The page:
Abandoned for 25 years, a 12-meter antenna once used during the Cold War is now introducing astronomy students to the radio universe.
Deep in the Pisgah National Forest in western North Carolina sits a sprawling communications complex. Back in 1962, NASA established the site as a satellite-tracking station. But in 1981, it was handed over to the Department of Defense, which installed a 12-meter-wide radio antenna to collect classified data during the Cold War.
For almost 15 years, the big dish operated under mystery. No one really knows what kind of signals the instrument collected, though it was likely used as part of a rapid-response system. One thing was for sure: its owners didn’t want their Soviet counterparts to see it. That’s why, when the Pisgah Astronomical Research Institute (PARI) took procession of the site in 1999, its staffers found the telescope covered with a dome. They also found the instrument nonfunctioning — a lightning strike had destroyed its control processor.
Needing new motors and drives, the big dish languished beneath its dome. But in 2003, engineer Ken Steiner visited the PARI campus as a potential volunteer, and he was tasked with bringing the telescope back to life. “That was the start of a 13-year saga,” he says in a PARI press release.
Steiner wasn’t able to make much progress until funding became available in 2012. He enlisted the help of various contributors and volunteers — including controls engineer Rick Rudolph and some Western Carolina University engineering students. They removed the aging dome, installed new motors and drives, cleaned the entire instrument, and created software to allow users to operate the telescope remotely.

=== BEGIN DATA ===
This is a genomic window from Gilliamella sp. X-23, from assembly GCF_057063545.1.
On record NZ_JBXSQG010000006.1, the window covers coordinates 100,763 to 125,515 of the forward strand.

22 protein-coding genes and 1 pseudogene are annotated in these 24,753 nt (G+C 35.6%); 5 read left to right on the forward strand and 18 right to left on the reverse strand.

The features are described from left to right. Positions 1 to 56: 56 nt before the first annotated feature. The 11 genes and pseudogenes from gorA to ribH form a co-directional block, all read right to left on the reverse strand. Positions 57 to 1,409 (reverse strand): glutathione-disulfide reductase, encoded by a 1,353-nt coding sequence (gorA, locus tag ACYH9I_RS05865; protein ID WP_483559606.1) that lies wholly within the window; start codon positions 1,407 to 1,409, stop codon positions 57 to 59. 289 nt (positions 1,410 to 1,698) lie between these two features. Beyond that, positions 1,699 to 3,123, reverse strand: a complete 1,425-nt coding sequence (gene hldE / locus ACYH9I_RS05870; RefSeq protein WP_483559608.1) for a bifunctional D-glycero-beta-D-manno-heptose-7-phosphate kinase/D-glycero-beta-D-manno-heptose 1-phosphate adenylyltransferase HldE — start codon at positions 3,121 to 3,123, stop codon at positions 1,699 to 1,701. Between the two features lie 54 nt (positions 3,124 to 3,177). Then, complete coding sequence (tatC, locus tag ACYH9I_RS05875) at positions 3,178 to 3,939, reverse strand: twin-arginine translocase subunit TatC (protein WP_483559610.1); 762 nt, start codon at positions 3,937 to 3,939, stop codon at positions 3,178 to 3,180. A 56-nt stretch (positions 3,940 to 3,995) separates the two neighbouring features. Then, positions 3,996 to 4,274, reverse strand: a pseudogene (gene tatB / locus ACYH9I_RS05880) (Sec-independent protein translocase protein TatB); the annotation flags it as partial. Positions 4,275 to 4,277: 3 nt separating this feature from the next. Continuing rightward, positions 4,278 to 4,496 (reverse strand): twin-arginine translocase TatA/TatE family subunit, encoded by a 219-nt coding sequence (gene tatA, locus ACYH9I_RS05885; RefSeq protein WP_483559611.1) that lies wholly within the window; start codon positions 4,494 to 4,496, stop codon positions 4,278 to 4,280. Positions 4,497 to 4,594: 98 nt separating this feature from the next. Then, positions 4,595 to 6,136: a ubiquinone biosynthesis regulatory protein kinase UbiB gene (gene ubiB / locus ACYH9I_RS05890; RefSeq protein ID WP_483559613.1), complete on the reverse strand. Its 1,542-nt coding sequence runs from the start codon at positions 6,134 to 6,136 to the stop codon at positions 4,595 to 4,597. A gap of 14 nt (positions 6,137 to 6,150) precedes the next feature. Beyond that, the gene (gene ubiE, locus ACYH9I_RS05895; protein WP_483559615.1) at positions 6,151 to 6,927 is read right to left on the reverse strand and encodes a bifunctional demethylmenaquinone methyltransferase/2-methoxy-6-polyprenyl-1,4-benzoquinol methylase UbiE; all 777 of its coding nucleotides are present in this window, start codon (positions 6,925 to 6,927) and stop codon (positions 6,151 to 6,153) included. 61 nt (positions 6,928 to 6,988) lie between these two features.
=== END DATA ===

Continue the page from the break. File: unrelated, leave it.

“This project was an unbelievable team effort,” stated Ben Goldsmith, PARI’s research director. Now fully operational after lying dormant for 25 years, the restored 12-meter telescope captures deep-space radio energy emanating from hydrogen atoms at a frequency of 1420 megahertz.
Initially, the big dish was meant to temporarily replace “Smiley,” a smaller, 4.6-m instrument used by students for a hands-on introduction to radio astronomy, while it undergoes an overhaul. But once Smiley returns to service next year, its larger sibling will remain powered up and used as a research instrument.
This summer, Duke University students are using the 12-m telescope as a one-of-a-kind teaching tool. Then, in the fall, PARI plans to make the instrument available to students around the world to remotely examine star formation, stellar nurseries, and the motion of stars with respect to Earth, among other projects.
“This instrument was once hidden from view and accessed only by those with top-secret security clearance,” Goldsmith notes. “Today, it is a popular spot for campus visitors and is being used to introduce students to a new way to see and explore our universe.”